MORE: 2017-18 Season Preview Coverage | Conference Previews | Preview Schedule

PRESEASON BIG SKY PLAYER OF THE YEAR: Tyler Hall, Montana State

Tyler Hall has a chance to be the mid-major darling of college hoops this season. A rising junior, Hall has already scored 1,317 points in his two seasons with the Bobcats, including posting better than 23 points a night as a sophomore. A 6-foot-4 guard that shot 43 percent from three on more than eight attempts per game, Hall had eight games last season where he went for more than 30 points, including a 42-point outburst against Milwaukee. I’m not saying he’s Damian Lillard, but like the former Weber State star, Hall has a chance to go from the Big Sky to the first round of the NBA Draft before it’s all said and done.

THE REST OF THE PRESEASON ALL-BIG SKY FIRST TEAM

  • Ahmad Rorie, Montana: The former Oregon point guard had a promising first season with the Grizzlies, and he should only get better as the Grizzlies add a pair of talented transfers to a roster anchored by the redshirt junior.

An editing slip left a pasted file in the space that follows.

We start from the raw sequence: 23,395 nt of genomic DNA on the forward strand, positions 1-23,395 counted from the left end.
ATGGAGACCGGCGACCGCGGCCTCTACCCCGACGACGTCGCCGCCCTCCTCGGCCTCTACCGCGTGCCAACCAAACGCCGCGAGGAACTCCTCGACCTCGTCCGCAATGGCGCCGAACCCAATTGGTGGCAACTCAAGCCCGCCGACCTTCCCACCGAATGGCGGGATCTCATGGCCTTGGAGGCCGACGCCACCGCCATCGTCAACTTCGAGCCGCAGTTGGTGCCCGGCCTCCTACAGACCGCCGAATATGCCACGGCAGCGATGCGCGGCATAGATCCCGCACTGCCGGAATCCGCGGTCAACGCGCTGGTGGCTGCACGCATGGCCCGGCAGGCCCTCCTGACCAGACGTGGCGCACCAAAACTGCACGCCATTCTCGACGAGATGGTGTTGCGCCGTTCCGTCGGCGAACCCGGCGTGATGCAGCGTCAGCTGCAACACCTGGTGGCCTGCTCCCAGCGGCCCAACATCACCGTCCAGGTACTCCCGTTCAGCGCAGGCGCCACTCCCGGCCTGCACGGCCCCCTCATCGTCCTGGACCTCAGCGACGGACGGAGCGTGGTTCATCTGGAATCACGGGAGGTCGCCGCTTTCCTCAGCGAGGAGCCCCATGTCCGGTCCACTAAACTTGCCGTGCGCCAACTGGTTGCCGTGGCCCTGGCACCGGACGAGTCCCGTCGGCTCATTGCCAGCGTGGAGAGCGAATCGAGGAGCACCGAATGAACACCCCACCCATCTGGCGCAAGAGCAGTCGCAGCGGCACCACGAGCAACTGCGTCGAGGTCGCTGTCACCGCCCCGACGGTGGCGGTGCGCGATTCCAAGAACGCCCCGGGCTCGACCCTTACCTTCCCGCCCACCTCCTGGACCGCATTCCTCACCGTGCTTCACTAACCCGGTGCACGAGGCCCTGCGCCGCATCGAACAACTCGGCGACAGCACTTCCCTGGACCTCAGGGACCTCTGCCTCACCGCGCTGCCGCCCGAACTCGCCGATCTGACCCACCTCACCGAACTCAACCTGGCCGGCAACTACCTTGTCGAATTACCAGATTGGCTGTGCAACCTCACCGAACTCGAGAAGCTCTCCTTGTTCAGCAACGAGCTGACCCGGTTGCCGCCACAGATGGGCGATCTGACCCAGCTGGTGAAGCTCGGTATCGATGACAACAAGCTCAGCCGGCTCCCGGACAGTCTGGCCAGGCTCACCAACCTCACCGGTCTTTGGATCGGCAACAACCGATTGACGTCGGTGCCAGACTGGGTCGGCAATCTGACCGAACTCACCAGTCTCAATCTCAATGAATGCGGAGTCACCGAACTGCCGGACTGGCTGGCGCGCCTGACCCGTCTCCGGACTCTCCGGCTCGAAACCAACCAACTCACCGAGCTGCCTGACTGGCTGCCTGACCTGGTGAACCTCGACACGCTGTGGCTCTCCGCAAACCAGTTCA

• Victor Sanders, Idaho: Sanders is the second-leading returning scorer in a league that featured six players that averaged better than 20 points last season. The 6-foot-5 senior will anchor an Idaho team that returns essentially everyone from a team that finished tied for third.
  • Bogdan Bliznyuk, Eastern Washington: Bliznyuk actually led EWU in scoring as a junior, bettering the best player in the conference last season, Jacob Wiley. A skill, 6-foot-6 wing, Bliznyuk is also a talented playmaker.
  • Geno Crandall, North Dakota: Crandall played second fiddle to Quinton Hooker the last two seasons, but with Hooker gone, Crandall should step into a starring role for a UND team with real Big Sky title aspirations.

ONE TWITTER FEED TO FOLLOW: @bigskybball

PREDICTED FINISH

1. Montana State
2. North Dakota
3. Idaho
4. Montana
5. Weber State
6. Eastern Washington
7. Northern Colorado
8. Sacramento State
9. Southern Utah
10. Portland State
11. Northern Arizona
12. Idaho State

America East Conference Preview: Is this Vermont’s league to lose again?

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Beginning in September and running up through November 10th, the first day of the regular season, College Basketball Talk will be unveiling the 2017-2018 NBCSports.com college hoops preview package.